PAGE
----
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The second time was the charm for superagent-turned-mogul Ari Emanuel.
After facing the embarrassment of being forced to pull the initial public offering for Endeavor Group Holdings at the 11th hour in 2019, shares of his entertainment and live events conglomerate debuted Thursday on the New York Stock Exchange with a 5% gain.
Endeavor includes the venerable William Morris Agency and the sports and modeling agency IMG as well as live events as varied as the Professional Bull Riders tour and Miss Universe. Most appealing to investors, the firm is in the process of acquiring 100% of the mixed-martial-arts league UFC, which experienced considerable growth during the pandemic.
Endeavor's leaders Ari Emanuel and Patrick Whitesell, as well as UFC president Dana White, all appeared at the NYSE Thursday morning wearing black masks. Soon after, Endeavor stock began trading at $24 per share, which was the upper end of where it was priced.
With many live events cancelled, Endeavor brought in just $3.5 billion in revenue in 2020, resulting in a net loss of $625.3 million. In pre-pandemic 2019, it brought in $4.6 billion in revenue and recorded a net loss of $530.7 million.
But that did not scare off billionaire tech titans Larry Ellison and Michael Dell, who bought shares in the company, or Elon Musk, who joined the board of directors.
Endeavor was co-founded by Emanuel when he broke away from ICM in 1995. It merged with William Morris Agency in 2009, acquired IMG in 2014, and a stake in UFC in 2016.
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MaC Venture Capital, one of the few majority Black-owned venture firms to focus on increasing the woefully slim number of non-white founders, closed its first $110 million fund.
The two-year-old firm came into being when Cross Culture Ventures, co-founded by Marlon Nichols and Troy Carter, merged with M Ventures. That united Nichols with former Washington, D.C. Mayor Adrian Fenty; former William Morris Agency talent agent Michael Palank and MACRO founder and CEO Charles D. King, who was the first Black partner at a major Hollywood talent agency.
Their two previous firms had funds in the $20 million range and wrote smaller checks. Now with a bigger vehicle, and more star power, MaC aims to start investing in seed-stage upstarts at the million dollar level – going up to two million in some cases – in return for a 10% stake.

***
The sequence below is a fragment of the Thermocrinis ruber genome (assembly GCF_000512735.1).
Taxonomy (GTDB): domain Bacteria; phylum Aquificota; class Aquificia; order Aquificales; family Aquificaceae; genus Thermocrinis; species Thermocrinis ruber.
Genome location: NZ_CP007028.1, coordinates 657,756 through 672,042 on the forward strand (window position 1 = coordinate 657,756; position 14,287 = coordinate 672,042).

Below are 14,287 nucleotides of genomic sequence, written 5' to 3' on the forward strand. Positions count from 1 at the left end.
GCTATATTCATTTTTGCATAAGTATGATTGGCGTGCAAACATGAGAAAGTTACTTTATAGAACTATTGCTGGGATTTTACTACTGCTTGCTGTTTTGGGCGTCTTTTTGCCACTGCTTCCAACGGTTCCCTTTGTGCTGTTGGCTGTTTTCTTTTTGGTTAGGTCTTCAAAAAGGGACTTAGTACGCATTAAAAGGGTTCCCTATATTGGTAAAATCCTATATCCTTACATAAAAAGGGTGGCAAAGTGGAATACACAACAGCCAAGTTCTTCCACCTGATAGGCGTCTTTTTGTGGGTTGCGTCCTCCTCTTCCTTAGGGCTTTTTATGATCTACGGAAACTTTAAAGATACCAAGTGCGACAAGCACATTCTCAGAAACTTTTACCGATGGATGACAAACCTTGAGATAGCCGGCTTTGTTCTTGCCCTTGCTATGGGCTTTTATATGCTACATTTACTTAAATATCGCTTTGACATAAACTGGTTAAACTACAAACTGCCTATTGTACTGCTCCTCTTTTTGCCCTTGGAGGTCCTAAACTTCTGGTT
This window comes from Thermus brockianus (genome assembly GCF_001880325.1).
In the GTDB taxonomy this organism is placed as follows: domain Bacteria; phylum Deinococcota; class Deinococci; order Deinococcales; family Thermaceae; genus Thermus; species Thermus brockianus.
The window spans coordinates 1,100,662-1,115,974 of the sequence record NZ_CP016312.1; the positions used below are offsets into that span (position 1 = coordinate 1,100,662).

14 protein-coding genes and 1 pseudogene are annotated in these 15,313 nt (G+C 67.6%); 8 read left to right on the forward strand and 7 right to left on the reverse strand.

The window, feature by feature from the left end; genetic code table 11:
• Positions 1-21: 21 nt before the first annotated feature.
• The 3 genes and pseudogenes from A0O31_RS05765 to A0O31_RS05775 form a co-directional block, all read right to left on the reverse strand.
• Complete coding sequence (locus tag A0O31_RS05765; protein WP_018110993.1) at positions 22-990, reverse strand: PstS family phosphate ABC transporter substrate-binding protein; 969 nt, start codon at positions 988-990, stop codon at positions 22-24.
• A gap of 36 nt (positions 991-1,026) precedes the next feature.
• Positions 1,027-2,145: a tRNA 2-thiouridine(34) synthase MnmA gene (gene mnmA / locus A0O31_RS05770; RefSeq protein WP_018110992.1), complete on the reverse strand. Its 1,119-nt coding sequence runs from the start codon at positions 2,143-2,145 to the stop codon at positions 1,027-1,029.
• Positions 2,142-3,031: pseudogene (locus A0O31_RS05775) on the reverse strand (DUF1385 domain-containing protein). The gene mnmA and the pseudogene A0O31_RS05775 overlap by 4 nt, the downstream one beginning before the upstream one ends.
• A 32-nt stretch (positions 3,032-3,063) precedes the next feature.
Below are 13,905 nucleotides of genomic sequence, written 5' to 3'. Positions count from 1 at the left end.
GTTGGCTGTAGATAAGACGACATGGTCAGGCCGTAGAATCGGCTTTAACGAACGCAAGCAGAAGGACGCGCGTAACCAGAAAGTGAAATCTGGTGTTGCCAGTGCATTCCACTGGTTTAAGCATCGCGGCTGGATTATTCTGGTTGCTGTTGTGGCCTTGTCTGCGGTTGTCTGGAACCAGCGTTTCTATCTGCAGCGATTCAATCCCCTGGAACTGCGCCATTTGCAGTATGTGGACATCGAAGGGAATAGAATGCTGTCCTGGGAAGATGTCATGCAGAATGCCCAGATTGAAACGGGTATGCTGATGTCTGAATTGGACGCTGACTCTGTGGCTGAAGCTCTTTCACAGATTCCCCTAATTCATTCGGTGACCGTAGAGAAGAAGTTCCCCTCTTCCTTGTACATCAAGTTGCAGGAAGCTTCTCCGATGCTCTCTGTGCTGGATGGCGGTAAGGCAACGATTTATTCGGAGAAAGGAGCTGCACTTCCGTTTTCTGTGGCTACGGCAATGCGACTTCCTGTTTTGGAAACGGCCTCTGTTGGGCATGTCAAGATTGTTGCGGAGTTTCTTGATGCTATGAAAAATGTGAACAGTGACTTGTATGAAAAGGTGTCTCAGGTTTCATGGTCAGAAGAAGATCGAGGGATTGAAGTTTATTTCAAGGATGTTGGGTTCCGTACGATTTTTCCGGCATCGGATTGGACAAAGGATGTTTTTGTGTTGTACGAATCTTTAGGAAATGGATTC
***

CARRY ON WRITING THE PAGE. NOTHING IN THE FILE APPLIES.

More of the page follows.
"We haven't had to do anything different from what we were doing before," said Palank. "Now we just get larger stakes in the company and have a louder voice because we are on the board."
Just 2% of VC investment partners identify as Black or Latino and less than 10% of VC-funded companies are led by women or people of color in Southern California, according to PledgeLA.
"Given our varied backgrounds and the different types of communities we're a part of, we're able to see opportunities in places many of our venture colleagues aren't able to see," said Nichols. "That's a superpower that allows us to get into some amazing deals pretty early before they start to become competitive."
MaC founders left to right: Marlon Nichols, Michael Palank, Charles D. King, and Adrian Fenty.Image courtesy of MaC VC
Like many industries, the notoriously clubby world of venture capital faced a reckoning when protests erupted after the killing of George Floyd last year. Investors tripped over themselves to preach the importance of diversity on Twitter or issue feel-good statements. Some firms, including Softbank and Andreessen Horowitz, even launched new funds to focus on diversity but that too seemed more symbolic.
Andreessen's Talent x Opportunity Fund launched with just $2.2 million in donations from partners, a drop in the bucket for a firm with $14 billion under management.
Of the $150 billion in venture funding hauled in by U.S startups last year, only $1 billion went to Black founders, according to Crunchbase.
"There were a lot of things said, but a lot of checks still need to be cashed," said Nichols.
Still, Nichols said the newfound awareness helped attract limited partners to the fund, which include Foot Locker, Inc., Goldman Sachs and Bank of America.
"We have a few major corporations that are investors in our fund that invested in us because we're good at what we do, but also because they recognize that there is a disproportionate amount of funding that goes to people of color," Nichols said. "We've been pleasantly surprised by the attention and the follow through. But make no mistake, there's still a ton more work to do."
This story has been updated to include the fund's new total of $110 million.
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